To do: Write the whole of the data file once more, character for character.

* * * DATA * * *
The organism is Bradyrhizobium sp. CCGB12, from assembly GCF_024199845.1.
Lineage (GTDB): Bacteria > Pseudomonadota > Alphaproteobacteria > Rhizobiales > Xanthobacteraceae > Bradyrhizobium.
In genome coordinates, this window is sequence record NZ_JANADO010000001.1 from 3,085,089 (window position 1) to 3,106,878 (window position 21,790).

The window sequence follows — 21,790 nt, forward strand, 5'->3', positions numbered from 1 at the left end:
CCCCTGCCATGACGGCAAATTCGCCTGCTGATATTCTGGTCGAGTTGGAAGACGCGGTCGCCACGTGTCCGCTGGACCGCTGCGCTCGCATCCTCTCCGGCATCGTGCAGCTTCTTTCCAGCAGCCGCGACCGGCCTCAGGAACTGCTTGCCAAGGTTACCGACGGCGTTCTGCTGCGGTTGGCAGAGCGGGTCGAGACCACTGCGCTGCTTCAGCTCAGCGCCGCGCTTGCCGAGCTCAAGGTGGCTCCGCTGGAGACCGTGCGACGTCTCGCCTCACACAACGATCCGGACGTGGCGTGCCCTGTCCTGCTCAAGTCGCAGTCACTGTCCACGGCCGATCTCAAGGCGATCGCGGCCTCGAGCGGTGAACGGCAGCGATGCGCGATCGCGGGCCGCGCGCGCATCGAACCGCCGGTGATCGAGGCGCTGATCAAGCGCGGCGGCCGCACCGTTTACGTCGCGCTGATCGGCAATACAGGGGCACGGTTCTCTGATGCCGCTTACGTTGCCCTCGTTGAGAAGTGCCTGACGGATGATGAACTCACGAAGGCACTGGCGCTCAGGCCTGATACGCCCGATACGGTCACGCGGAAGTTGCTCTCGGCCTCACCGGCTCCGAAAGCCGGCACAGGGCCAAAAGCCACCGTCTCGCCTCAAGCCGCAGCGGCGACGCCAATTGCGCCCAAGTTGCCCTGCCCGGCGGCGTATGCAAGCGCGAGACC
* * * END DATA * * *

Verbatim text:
The organism is Bradyrhizobium sp. CCGB12, from assembly GCF_024199845.1.
Lineage (GTDB): Bacteria > Pseudomonadota > Alphaproteobacteria > Rhizobiales > Xanthobacteraceae > Bradyrhizobium.
In genome coordinates, this window is sequence record NZ_JANADO010000001.1 from 3,085,089 (window position 1) to 3,106,878 (window position 21,790).

The window sequence follows — 21,790 nt, forward strand, 5'->3', positions numbered from 1 at the left end:
CCCCTGCCATGACGGCAAATTCGCCTGCTGATATTCTGGTCGAGTTGGAAGACGCGGTCGCCACGTGTCCGCTGGACCGCTGCGCTCGCATCCTCTCCGGCATCGTGCAGCTTCTTTCCAGCAGCCGCGACCGGCCTCAGGAACTGCTTGCCAAGGTTACCGACGGCGTTCTGCTGCGGTTGGCAGAGCGGGTCGAGACCACTGCGCTGCTTCAGCTCAGCGCCGCGCTTGCCGAGCTCAAGGTGGCTCCGCTGGAGACCGTGCGACGTCTCGCCTCACACAACGATCCGGACGTGGCGTGCCCTGTCCTGCTCAAGTCGCAGTCACTGTCCACGGCCGATCTCAAGGCGATCGCGGCCTCGAGCGGTGAACGGCAGCGATGCGCGATCGCGGGCCGCGCGCGCATCGAACCGCCGGTGATCGAGGCGCTGATCAAGCGCGGCGGCCGCACCGTTTACGTCGCGCTGATCGGCAATACAGGGGCACGGTTCTCTGATGCCGCTTACGTTGCCCTCGTTGAGAAGTGCCTGACGGATGATGAACTCACGAAGGCACTGGCGCTCAGGCCTGATACGCCCGATACGGTCACGCGGAAGTTGCTCTCGGCCTCACCGGCTCCGAAAGCCGGCACAGGGCCAAAAGCCACCGTCTCGCCTCAAGCCGCAGCGGCGACGCCAATTGCGCCCAAGTTGCCCTGCCCGGCGGCGTATGCAAGCGCGAGACC